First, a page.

Notice of Entry
You also have the right of entry into the rental unit with or without written notice. You can gain entry without written notice in cases of emergency. You can enter without written notice for tasks included in or required by the tenancy agreement (i.e. Housekeeping). In other cases, say where there is an emergency, the tenant must consent at the time of the entry. Where notice is required, it has to be given 24 hours before the time of entry.
As a landlord, you have a right to evict the tenant. But even this right is subject to emergencies, in which case it will be censored or held in abeyance. The new temporary eviction rules for instance, currently ban the issuance of eviction notices till further notice in response to the COVID-19 public health situation. Also, the right to entry in case of an emergency like a pandemic is limited, applying only where the entry is urgent; and even then, it has to be in line with physical distancing guidelines.
Among the numerous rights of the landlord is the right to evict the tenant from the rental unit. But he can only evict where the tenant;
- Fails to pay the rent or frequently pays the rent late;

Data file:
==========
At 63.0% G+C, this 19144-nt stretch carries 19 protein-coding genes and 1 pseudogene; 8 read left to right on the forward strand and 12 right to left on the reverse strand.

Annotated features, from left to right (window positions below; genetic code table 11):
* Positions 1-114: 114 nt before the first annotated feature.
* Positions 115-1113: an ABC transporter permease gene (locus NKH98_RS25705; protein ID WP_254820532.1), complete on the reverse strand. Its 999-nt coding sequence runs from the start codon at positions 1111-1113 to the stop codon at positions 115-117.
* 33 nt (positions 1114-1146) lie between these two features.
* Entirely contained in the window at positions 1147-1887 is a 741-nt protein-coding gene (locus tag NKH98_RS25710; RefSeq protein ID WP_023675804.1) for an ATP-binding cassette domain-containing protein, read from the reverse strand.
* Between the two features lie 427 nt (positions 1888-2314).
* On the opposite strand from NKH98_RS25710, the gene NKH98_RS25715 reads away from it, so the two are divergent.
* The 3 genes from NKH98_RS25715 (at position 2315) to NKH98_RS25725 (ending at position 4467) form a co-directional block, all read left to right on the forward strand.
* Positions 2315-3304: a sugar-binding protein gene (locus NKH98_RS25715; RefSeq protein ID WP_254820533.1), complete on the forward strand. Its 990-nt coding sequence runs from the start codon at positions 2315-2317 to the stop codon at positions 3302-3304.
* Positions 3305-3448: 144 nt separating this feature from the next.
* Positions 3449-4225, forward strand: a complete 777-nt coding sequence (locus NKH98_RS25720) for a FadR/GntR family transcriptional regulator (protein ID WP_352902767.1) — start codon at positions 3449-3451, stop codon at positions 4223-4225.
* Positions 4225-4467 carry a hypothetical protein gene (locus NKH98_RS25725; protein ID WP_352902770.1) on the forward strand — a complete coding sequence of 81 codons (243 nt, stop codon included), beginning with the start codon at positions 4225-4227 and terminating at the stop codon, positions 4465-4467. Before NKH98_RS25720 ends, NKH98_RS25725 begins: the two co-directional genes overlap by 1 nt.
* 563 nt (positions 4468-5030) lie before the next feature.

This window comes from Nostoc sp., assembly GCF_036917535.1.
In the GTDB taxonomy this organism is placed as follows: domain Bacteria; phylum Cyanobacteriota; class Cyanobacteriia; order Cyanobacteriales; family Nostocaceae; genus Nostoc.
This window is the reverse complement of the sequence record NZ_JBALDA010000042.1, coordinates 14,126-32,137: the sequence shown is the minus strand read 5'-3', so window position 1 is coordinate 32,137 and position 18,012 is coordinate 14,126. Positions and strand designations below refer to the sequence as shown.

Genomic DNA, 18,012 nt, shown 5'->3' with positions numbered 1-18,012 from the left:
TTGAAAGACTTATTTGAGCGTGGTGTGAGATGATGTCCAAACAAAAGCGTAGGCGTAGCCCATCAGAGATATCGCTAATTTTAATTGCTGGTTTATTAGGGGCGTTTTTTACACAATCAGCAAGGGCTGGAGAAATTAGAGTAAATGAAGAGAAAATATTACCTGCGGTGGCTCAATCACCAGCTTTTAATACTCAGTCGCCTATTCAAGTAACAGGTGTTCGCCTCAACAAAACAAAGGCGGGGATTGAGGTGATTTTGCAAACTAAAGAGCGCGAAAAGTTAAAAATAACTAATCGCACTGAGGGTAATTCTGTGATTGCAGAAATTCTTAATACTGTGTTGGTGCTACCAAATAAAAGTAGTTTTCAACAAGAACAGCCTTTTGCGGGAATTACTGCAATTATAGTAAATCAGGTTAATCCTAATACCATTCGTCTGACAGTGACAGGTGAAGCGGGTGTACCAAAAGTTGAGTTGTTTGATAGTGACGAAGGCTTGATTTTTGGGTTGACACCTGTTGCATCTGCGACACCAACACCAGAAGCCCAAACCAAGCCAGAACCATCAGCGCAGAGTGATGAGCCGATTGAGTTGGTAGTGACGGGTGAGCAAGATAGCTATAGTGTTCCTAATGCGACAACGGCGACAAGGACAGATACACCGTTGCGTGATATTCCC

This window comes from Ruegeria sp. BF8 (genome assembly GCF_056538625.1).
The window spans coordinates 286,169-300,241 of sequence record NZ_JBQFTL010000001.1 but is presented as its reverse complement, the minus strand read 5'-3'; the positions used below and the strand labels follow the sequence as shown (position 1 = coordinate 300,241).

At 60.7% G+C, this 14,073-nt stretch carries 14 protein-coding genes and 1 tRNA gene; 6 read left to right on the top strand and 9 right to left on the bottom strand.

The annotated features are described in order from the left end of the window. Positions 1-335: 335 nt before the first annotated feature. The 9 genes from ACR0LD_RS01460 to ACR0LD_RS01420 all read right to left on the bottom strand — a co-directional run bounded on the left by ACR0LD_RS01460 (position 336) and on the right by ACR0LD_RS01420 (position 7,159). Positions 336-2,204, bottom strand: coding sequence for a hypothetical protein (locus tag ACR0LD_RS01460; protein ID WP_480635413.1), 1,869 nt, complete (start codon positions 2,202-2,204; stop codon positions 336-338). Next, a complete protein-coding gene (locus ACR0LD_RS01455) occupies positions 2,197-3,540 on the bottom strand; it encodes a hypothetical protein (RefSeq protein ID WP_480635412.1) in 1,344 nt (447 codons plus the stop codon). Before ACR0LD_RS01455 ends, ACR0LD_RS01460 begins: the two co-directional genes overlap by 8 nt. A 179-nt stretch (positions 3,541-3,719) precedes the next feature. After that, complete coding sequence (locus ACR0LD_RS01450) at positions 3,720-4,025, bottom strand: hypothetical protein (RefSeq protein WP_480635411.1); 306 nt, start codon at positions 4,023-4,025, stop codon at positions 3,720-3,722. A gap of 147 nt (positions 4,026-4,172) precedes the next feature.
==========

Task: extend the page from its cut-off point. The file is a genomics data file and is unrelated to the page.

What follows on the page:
- Or his guest does something illegal in the residential building;
- Causes excessive damage to the apartment building;
- Was dishonest about income when applying to rent the unit and a host of other reasons.
The landlord cannot evict a tenant for reasons such as having children or noisy children, having pets, or asking for repairs, or joining a tenant association.
The first step in the eviction process is the written notice of termination stating the reasons as provided under the RTA and the date of moving out with notice given before the date. The tenant may move out or not. If he does not, the landlord will apply to the board for an eviction order. When he applies to the board for the order, the order will only be effective after the date of termination set out in the written notice. The board has the power to refuse an order for eviction or postpone the date of effect.
Otherwise, the Sheriff has the power to physically remove the tenant from the unit if the tenant does not move out on time. The landlord or a security guard cannot physically evict the tenant. Also, the order will expire if it is not filed with the Sheriff with territorial jurisdiction where the rental unit is located, within six months after the order takes effect. According to the RTA, the eviction order has the same effect and is to be enforced as a writ of possession.